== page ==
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Coupon Abbreviations
  • SC = Store Coupon
  • MC = Manufacturer Coupon
  • SS = Smart Source
  • RMN = Retail Me Not
  • PG = Proctor and Gamble
Coupon Terms
  • WYB = When You Buy
  • B1G1 = Buy One Get One Free
  • .75/1 = 75 cents off one item
  • .75/3 = 75 cents off three items
  • EXP = Expiration Date

Going Nuts? I can help you understand coupon terms and abbreviations

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There are only so many things you can do when you’re stuck at home, but thinking about and making plans for your finances is one thing you can definitely do. You may already have a budget (if not, see how to make a budget) and have figured out how to cut your utilities, so another way to improve your finances is to increase your credit score.

There are many opinions on credit cards, but my view is that they’re fine as long as you pay them off each month. We use credit cards to earn points for travel and others just use them to earn cash back. If you feel you can handle the responsibility, then using a credit card can help increase your credit score and even earn those kinds of rewards I mentioned.

Remember to not to get into trouble with your credit card, you should only spend money you have. If your paycheck yesterday was $2,500, then it doesn’t matter that you have a credit card with a $10,000 limit. You only have $2,500 to spend!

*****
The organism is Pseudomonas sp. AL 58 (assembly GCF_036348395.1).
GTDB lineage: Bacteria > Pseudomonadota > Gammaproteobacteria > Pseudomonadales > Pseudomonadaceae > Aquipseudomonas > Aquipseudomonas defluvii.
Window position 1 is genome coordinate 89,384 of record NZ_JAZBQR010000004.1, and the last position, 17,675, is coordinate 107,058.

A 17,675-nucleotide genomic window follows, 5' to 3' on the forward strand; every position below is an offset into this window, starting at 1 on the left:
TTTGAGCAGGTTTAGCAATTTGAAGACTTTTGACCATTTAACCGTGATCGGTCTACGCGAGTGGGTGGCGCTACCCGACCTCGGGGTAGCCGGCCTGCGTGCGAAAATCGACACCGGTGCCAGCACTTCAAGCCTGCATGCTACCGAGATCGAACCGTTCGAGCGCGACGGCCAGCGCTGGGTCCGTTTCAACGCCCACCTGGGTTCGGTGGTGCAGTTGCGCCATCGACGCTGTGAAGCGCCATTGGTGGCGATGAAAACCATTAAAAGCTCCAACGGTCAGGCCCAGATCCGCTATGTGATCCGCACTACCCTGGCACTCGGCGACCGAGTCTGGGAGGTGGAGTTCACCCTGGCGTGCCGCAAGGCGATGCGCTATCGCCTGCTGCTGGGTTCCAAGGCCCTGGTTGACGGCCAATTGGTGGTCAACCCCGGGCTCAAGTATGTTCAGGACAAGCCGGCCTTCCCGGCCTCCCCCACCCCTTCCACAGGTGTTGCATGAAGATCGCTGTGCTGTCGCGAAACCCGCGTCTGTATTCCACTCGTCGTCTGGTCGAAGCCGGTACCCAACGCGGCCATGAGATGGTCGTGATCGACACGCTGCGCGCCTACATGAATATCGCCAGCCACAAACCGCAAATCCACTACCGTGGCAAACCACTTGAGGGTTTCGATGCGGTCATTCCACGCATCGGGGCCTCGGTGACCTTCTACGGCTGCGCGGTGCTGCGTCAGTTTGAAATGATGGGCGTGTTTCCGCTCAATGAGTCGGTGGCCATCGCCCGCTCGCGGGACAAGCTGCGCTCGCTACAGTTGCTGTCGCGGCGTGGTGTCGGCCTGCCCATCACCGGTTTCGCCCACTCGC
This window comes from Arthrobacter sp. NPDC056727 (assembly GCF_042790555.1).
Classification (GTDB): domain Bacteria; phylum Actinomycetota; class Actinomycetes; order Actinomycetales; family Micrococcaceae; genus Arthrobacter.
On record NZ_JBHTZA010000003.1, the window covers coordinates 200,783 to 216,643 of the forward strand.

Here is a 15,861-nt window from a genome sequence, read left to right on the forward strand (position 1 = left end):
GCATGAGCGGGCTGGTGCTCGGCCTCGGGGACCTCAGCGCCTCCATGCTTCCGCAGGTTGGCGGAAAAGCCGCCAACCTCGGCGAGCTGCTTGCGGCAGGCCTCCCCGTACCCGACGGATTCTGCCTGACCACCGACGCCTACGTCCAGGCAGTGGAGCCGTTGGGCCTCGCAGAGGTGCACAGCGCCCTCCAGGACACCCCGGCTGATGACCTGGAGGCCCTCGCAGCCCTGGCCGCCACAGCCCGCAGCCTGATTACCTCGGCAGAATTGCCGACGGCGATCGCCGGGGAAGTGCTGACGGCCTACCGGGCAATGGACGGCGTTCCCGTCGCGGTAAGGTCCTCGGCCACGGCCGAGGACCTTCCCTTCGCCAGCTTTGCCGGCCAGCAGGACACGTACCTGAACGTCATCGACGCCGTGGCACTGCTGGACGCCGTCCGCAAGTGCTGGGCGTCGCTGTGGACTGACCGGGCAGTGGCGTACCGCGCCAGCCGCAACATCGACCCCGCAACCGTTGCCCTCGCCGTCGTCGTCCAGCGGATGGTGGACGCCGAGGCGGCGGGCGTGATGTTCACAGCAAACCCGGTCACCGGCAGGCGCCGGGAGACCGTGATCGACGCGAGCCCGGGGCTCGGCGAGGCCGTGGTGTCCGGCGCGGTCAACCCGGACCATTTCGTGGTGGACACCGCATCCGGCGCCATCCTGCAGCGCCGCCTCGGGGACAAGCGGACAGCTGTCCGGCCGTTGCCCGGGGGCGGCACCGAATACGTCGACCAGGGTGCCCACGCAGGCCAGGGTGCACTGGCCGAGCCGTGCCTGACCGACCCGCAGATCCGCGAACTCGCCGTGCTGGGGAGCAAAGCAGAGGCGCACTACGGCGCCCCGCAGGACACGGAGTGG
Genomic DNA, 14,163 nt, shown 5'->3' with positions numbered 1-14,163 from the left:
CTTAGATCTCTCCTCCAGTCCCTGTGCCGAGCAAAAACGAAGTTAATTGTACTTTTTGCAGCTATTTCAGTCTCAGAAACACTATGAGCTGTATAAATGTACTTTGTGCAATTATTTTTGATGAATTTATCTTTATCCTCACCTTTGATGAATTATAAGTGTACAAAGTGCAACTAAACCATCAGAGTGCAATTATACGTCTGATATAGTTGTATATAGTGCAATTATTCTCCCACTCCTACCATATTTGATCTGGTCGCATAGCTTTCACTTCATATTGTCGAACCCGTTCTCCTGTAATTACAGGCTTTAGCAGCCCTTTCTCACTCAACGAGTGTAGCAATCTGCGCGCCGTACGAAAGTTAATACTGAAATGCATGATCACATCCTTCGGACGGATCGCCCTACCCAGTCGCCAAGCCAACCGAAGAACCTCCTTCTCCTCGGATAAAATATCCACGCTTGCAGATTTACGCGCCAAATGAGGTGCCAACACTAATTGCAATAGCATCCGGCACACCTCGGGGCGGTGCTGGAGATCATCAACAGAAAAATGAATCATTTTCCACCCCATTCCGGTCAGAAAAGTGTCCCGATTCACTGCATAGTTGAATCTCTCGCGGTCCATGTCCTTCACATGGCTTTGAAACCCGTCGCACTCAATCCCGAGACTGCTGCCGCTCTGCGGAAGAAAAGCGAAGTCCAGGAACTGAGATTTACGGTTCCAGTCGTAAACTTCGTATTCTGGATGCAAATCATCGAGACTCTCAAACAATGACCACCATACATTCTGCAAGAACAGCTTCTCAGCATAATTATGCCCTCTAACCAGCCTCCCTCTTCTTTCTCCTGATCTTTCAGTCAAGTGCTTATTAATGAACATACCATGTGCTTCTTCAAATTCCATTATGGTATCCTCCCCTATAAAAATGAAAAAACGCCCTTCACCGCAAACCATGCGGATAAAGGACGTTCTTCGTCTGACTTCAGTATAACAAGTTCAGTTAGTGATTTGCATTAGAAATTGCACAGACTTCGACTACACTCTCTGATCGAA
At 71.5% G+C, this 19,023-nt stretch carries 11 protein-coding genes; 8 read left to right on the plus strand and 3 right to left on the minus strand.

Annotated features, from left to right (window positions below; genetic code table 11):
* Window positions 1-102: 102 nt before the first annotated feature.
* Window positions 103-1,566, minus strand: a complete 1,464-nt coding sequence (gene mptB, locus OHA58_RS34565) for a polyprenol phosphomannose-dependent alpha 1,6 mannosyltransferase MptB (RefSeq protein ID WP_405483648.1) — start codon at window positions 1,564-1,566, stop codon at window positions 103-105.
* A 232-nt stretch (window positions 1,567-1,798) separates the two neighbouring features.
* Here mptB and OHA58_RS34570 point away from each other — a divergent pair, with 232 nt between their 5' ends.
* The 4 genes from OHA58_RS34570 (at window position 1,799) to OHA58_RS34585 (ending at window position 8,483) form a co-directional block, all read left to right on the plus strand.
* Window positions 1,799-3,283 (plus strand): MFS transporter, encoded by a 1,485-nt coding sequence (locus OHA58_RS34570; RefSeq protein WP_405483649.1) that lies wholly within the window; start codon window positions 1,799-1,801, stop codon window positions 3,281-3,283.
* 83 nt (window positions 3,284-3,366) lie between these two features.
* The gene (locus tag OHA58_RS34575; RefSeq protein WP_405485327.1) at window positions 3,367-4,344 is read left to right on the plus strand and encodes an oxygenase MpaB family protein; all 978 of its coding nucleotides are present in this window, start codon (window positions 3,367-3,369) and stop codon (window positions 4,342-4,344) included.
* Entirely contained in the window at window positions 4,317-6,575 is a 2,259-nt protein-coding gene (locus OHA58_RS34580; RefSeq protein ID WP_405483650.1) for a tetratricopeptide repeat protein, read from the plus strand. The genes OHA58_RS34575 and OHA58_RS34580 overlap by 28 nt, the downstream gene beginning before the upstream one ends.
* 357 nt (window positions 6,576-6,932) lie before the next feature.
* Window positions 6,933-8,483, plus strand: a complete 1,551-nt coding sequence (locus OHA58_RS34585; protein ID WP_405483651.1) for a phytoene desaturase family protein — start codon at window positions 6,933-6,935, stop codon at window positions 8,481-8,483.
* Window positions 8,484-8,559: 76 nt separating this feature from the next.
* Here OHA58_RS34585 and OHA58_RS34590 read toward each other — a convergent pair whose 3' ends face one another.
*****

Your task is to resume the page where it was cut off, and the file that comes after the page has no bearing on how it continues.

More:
8 Ways to Increase Your Credit Score

Have a credit card

One of the first steps to having a credit score and improving it is to have a credit card in the first place. You have to buy things on credit in order for you to cause your score to go up or down!

If you are having a hard time getting approved for a credit card, you might be able to get a secured credit card. A secured credit card requires you to put down a cash deposit to guarantee that you’ll be able to pay off the card, but once you put the deposit down, you use it like a regular credit card. Eventually you can change it to an unsecured credit card (what most credit cards are). Nerd Wallet has a post on the best secured credit cards

Pay Bills On Time

The place where people get into trouble with their credit cards is not making payments on time. This is the number one way your credit score will go DOWN—not paying your balance off on time. Most cards allow you to set up automatic payments for your monthly balance, which means you don’t even have to think about it.  Even better: Set up your automatic payments to always pay the full balance!

You can also get credit for paying telecom and utility bills on time! Experian offers a program called Experian Boost.  Sign up for a free Experian account and you can connect your banking information to get credit for paying your other bills on time!  (Experian is one of the three major credit reporting agencies).

Have a good credit utilization ratios

Your credit utilization ratio is a fancy number that goes into calculating your credit score.  Basically they look at all the credit you have available to you and then see what percentage of that you are actually using.  This number factors in credit cards and loans (mortgages, cars etc.).  A ratio of 35% or more is a good place to stay.